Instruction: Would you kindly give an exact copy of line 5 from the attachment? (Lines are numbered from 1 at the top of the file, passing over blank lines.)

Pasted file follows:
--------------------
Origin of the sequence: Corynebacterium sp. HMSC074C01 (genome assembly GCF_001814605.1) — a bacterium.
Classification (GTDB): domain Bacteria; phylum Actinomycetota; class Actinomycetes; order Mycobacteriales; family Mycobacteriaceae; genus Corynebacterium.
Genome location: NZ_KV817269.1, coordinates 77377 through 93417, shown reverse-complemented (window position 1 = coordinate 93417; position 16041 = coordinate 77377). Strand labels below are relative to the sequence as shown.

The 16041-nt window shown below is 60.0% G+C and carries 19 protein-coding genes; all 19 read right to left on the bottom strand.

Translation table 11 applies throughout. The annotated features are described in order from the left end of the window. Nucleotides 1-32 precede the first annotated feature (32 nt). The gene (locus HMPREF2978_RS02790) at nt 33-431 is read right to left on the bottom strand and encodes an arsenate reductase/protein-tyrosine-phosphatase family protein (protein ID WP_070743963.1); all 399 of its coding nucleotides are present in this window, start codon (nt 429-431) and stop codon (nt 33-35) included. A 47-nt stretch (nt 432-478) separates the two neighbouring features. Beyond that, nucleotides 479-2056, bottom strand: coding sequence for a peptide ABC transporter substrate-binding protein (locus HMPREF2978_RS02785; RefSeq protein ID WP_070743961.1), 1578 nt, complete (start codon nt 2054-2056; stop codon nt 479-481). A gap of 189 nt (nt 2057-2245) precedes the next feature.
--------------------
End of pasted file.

Translation table 11 applies throughout. The annotated features are described in order from the left end of the window. Nucleotides 1-32 precede the first annotated feature (32 nt). The gene (locus HMPREF2978_RS02790) at nt 33-431 is read right to left on the bottom strand and encodes an arsenate reductase/protein-tyrosine-phosphatase family protein (protein ID WP_070743963.1); all 399 of its coding nucleotides are present in this window, start codon (nt 429-431) and stop codon (nt 33-35) included. A 47-nt stretch (nt 432-478) separates the two neighbouring features. Beyond that, nucleotides 479-2056, bottom strand: coding sequence for a peptide ABC transporter substrate-binding protein (locus HMPREF2978_RS02785; RefSeq protein ID WP_070743961.1), 1578 nt, complete (start codon nt 2054-2056; stop codon nt 479-481). A gap of 189 nt (nt 2057-2245) precedes the next feature.